Hidradenitis suppurativa

Hidradenitis suppurativa is an inflammatory skin disease of unknown cause. It has an autosomal dominant inheritance pattern, and androgen excess have been postulated. The disease is associated with Crohn disease and Dowling Degos disease

Up to 4% of the general population are affected to some degree (see Hurley Stages below). There is a significant female preponderance.

Based on histological features, it is considered inflammatory and originating from the hair follicle; hence, the term 'acne inversa' is favored by some experts. The exact etiology is uncertain.

  • smoking seems to be a major triggering factor 7.
  • obesity may aggravate the disease.

The disease affects areas bearing apocrine or sebaceous glands: groin, buttocks, inner thighs, axillae and under the breasts. 

Hidradenitis suppurativa has three stages (Hurley stages) 1:

  1. Solitary or multiple isolated abscess formation; no scarring or sinus tracts. Resembling acne.
  2. Recurrent abscesses, single or multiple widely separated lesions. Sinus tract formation is present. This can restrict movement and incision and drainage may be required.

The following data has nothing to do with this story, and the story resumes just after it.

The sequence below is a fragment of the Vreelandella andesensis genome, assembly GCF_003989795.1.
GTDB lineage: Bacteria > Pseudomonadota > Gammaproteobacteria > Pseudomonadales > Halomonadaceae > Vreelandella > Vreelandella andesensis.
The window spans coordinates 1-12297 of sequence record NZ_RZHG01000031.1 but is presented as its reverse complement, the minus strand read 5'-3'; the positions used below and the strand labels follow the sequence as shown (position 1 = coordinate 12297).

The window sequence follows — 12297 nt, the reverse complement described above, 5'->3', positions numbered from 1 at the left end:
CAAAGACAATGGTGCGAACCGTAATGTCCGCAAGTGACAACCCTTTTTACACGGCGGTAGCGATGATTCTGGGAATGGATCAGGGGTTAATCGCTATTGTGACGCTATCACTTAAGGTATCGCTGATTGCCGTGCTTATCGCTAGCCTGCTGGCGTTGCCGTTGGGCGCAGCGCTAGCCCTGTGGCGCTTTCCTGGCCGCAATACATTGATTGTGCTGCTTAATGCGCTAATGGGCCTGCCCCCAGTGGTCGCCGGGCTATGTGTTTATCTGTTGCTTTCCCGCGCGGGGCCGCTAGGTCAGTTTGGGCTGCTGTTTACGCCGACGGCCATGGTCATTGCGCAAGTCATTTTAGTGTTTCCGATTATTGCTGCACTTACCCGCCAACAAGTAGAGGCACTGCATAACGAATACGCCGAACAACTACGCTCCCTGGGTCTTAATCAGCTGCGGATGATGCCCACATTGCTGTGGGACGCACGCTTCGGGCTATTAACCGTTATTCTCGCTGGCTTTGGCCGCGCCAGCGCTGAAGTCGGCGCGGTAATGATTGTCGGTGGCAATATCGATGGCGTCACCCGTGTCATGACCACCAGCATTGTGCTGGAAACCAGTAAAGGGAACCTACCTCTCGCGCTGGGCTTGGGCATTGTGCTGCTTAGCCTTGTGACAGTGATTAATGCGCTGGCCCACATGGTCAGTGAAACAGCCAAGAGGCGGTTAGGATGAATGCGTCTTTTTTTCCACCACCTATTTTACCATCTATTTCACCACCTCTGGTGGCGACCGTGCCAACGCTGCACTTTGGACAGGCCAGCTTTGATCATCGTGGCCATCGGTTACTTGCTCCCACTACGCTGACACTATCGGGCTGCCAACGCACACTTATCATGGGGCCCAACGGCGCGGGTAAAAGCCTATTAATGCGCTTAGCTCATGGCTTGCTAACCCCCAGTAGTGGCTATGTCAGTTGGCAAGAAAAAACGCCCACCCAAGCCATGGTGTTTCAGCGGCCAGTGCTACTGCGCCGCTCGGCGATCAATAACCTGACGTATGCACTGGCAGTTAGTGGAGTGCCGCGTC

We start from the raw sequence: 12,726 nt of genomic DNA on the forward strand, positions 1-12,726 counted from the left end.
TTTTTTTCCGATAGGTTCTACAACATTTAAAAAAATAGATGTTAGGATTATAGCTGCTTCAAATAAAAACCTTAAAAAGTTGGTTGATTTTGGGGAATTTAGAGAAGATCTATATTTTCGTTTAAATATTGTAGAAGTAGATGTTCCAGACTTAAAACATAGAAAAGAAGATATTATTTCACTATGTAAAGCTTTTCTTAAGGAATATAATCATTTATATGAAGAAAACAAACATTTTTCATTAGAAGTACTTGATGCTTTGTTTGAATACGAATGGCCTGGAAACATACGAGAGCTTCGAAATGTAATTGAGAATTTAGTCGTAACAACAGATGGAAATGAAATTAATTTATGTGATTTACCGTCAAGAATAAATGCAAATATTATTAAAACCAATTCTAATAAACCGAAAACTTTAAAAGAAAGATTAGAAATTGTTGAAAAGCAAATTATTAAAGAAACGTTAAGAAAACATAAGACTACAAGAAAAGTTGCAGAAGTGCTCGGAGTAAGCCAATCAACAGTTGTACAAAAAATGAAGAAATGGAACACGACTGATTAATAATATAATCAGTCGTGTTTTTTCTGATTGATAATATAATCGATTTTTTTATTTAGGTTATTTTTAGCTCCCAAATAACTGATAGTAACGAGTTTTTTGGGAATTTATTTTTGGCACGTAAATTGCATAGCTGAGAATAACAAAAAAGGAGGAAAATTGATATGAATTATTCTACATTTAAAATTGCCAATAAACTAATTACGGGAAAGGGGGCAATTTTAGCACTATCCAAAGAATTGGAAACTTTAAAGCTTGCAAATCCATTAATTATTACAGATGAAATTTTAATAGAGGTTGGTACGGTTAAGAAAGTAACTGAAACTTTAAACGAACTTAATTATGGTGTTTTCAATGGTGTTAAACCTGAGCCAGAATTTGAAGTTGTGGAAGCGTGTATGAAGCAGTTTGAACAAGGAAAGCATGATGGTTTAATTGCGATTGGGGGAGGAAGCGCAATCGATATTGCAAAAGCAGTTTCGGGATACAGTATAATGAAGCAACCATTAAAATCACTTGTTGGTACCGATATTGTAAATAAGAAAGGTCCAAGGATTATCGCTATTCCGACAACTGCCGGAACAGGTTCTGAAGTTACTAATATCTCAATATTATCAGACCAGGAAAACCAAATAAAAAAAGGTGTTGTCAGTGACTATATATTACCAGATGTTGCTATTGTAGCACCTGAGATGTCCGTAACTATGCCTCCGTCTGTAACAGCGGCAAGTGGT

3. Diffuse or broad involvement across a regional area with multiple interconnected sinus tracts and abscesses. Fistulation and scarring.

The diagnosis of hidradenitis suppurativa is clinical, and imaging is non-specific.

A number of features can be identified by ultrasound. These features include both actual lesions and possible predisposing factors such as skin thickness and hair follicle morphology 5.

MRI is the test of choice to assess the extent and for complications. MRI is also useful to differentiate from Crohn disease 2, the main differential diagnosis.

STIR is considered the most useful sequence.

  • marked thickening of the skin
  • induration of the subcutaneous tissues
  • formation of multiple subcutaneous abscesses
  • prominent lymphadenopathy

The differential diagnosis for these findings includes carbuncles, lymphadenitis, and infected Bartholin's or sebaceous cysts. Sinus and fistula formation remote from rectum and anus (cf. Crohn disease) 3.

  • focal intense FDG uptake in affected areas has been reported4

Management with antibiotics and other non-surgical interventions such as retinoids and corticosteroids may relieve early symptoms. Radical surgery (e.g. radical excision of all apocrine-bearing tissue) may be necessary for control and to prevent recurrence.

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Article information

rID: 24539
Synonyms or Alternate Spellings:
  • Acne inversa
  • Hidradenitis suppurativa (HS)

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